..things may not go as planned.
The recent presidential elections highlighted the use of pop music by candidates, and the controversy that the use of the music caused. This article will help to explain this use and answer the questions I get asked the most in this regard.
The reason why I am especially qualified to discuss this is that Donald Trump used one of our most famous songs, “We’re Not Gonna Take It” and that caused much controversy, both for and against.
First, some basic information regarding the use of music in public spaces:
When you walk into a bar, gym or sports arena for example, you hear music. Usually sports teams in particular find the 10 songs that work the best, and play them over and over. Twisted Sister is one of the fortunate artists who have not one but two songs on most sports teams ‘must play’ list: “We’re Not Gonna Take It” & “I Wanna Rock”.
The organizations that license these venues to allow the use of the music and keeps records of the amount of play are ASCAP, BMI & SESAC. These are performance rights societies. All songwriters are signed to one of them in the US.
The venues pay a yearly license fee (how much depends on the size of the venue) and then the venue can play any of the songs that are licensed to the provider.
Between the three organizations they cover 99% of all music you know. Once you have that yearly license you don’t have to ask for permission, you just use the song, whenever and however you want. The venue then accounts to the performing rights organization, who in turn pays the writer/publisher for the use of the song(s).
When friends of mine go to any sporting event and hear my song, they text me and say “Hey man, just heard your song at the Mets game...Ka-Ching..."
Here is the deal.
The artist who performs that song (including the singer(s). And musicians, get paid….”0” That’s correct….nothing, nada.
The songwriter (or music publisher who owns the song rights), however does get paid….about 2 cents per play. You are reading that right...about 2 cents.
Now... you may wonder then, how and why. Well, as was explained to me years ago: “That’s the way the system operates”.
If you have a very popular song and you multiply that play times all the stadiums, bars, gyms etc then the pennies do add up--- but only for the songwriter.
Now let’s deal with politics.
When a candidate, or really anyone or any organization, who rents out or uses a venue like an arena, auditorium or stadium for a rally, and that venue pays performance licensing fees, then the user can play whatever song is controlled by these organizations (about 30 million!) they want without asking any additional permission.
The difference between using a song at a sports event or a political rally is simple. When they hear a song at a sports event, no one automatically assumes that the artist who is performing that song is somehow favoring that team. People know that the use is generic.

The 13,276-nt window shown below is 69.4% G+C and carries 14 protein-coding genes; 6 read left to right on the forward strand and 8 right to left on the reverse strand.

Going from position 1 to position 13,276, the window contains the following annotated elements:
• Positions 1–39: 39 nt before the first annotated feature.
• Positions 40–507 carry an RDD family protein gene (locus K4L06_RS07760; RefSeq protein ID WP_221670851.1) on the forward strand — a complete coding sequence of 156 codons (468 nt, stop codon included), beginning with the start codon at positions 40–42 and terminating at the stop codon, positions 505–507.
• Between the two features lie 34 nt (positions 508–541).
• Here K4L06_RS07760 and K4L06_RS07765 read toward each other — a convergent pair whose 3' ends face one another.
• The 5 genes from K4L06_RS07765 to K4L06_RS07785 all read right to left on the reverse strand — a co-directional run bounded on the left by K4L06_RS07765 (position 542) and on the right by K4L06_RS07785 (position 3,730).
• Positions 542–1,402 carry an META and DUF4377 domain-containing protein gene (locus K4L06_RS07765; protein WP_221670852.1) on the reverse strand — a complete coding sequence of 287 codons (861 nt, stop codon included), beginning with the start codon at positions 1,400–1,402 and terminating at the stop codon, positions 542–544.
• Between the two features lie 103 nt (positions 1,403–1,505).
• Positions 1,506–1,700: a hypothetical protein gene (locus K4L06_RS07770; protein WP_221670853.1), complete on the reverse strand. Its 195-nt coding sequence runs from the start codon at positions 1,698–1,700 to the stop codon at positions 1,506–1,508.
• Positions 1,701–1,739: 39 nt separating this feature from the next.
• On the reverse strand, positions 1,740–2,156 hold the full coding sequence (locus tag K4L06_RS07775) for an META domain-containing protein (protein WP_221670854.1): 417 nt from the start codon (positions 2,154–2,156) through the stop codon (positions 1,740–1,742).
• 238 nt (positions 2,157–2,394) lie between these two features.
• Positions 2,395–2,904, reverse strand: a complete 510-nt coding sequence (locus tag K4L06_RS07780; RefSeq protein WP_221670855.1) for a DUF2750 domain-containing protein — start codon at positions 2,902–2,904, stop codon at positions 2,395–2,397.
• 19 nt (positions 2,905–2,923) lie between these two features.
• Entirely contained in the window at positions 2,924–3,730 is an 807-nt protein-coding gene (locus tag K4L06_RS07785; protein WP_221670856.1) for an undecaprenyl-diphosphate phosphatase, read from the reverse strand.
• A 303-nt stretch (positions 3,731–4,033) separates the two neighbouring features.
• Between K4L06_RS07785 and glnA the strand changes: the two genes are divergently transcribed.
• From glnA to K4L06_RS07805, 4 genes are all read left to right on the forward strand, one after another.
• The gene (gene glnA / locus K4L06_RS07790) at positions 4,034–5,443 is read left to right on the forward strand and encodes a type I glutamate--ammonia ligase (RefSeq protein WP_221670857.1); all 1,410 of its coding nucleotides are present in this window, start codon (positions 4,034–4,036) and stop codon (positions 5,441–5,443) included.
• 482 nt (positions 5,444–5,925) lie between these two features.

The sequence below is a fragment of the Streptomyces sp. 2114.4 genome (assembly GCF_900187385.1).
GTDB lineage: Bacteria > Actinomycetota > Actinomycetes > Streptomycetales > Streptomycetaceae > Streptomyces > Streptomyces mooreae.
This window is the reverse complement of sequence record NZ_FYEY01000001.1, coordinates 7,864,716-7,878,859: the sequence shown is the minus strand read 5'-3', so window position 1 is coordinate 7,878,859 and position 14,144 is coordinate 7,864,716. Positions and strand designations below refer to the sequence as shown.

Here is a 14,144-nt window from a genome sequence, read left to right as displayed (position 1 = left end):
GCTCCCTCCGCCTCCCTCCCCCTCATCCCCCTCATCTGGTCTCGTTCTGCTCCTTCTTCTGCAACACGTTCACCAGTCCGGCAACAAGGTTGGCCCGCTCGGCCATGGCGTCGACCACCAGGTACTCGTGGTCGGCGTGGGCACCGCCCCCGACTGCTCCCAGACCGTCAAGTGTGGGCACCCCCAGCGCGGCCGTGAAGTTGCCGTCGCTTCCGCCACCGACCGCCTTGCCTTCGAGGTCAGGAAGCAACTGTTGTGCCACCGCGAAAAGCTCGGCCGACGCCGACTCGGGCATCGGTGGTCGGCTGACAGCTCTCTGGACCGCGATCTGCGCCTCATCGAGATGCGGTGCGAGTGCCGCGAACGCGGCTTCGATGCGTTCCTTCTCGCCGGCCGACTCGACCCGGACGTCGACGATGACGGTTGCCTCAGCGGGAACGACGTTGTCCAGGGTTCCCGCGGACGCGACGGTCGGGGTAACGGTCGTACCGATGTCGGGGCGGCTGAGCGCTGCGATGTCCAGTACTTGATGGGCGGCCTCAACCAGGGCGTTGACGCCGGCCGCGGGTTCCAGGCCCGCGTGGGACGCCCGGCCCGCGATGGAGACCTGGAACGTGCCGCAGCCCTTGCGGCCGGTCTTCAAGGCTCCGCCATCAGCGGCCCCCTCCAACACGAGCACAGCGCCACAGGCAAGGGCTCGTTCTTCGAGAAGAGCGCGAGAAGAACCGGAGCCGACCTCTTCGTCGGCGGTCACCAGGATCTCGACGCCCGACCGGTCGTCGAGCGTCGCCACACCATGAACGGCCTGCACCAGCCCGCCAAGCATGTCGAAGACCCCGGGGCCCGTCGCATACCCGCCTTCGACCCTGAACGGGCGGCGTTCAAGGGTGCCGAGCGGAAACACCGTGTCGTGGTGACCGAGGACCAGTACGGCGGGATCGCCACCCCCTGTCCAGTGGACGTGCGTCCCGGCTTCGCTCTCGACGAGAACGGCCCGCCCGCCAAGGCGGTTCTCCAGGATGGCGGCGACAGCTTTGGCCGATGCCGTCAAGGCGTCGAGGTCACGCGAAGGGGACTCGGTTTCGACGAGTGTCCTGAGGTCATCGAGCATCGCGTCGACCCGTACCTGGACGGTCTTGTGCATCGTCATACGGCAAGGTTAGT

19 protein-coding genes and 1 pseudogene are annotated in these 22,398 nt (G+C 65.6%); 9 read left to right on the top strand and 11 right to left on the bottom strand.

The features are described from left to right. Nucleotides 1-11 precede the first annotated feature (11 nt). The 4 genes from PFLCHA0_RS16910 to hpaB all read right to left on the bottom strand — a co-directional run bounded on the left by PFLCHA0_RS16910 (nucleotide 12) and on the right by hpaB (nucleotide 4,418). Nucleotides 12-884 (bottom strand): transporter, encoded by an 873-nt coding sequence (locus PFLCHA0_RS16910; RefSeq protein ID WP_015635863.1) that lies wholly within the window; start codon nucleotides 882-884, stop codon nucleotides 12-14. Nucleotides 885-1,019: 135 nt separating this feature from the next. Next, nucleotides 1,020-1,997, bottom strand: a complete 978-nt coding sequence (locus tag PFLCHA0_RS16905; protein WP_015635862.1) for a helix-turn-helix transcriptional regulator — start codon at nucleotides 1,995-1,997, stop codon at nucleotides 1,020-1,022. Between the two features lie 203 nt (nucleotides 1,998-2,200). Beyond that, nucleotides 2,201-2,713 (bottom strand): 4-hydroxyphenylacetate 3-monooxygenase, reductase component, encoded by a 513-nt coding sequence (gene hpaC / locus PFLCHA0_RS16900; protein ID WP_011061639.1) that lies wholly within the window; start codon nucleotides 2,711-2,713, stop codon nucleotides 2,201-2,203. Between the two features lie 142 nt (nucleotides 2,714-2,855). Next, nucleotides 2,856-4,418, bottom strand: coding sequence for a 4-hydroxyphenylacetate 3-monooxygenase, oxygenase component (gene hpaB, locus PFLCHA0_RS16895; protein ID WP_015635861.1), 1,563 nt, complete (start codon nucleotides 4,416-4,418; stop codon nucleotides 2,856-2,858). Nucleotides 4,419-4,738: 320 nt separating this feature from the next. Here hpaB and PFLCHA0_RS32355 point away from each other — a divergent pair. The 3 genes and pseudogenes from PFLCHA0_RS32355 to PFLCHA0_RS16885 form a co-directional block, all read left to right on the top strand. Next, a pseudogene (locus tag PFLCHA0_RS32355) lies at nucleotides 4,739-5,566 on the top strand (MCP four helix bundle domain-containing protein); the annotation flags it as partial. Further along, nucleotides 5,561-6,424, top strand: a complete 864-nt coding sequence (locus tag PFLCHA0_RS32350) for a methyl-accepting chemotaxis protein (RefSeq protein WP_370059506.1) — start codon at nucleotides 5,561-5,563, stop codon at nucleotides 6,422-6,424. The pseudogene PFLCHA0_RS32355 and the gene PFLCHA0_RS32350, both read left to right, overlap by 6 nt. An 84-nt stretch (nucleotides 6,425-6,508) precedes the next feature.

But...when a politician uses a song, there is an assumption of support.
This all began in 1960 with The Rat Pack recording and performing the song “High Hopes” just for JFK. Jimmy Carter had the Allman Bros. play at his inauguration ball, Clinton used Fleetwood Mac’s “Don’t Stop Thinking about Tomorrow” and also had them perform. John McCain used Chuck Berry’s song "Johnny B. Goode" as his theme song.
With that as background, Donald Trump started using famous rock songs as intro music when he walked on stage. He used songs by the Rolling Stones, Adele, Queen, Springsteen, and Twisted Sister at his rallies.
Because of the controversy Trump created by his inflammatory rhetoric, all these artists asked their publishers to have their songs taken off Trumps playlist (remember, he had the right to use the songs without having to gain permission.
Trump ignored the requests.
The only way left, if the politician (in this case, Trump) does not want to stop using the song is for the artist to publicly shame the user. This always works. That is what The Stones, Queen, Adele & Springsteen did. Politicians, in these cases, don’t want the protracted negative publicity and stop using the songs immediately.
In our case, my singer, Dee Snider, was a contestant of Trump’s Celebrity Apprentice and Trump helped Dee raise money for his selected charity. The use of our song, therefore, put us in a sensitive situation.
We were getting hammered by our fans about Trumps use of our song in public, at rallies. We were accused of either supporting Trump, or of selling out for a ton of Trump’s money!
Dee decided, and I fully supported this, to not publicly shame Trump but to go behind the scenes and explain to Trump that the band has historically stayed away from group endorsements of politicians and that this was creating a problem for us with our fans. That we didn’t want to publicly shame Trump either.
Trump stopped using our song immediately.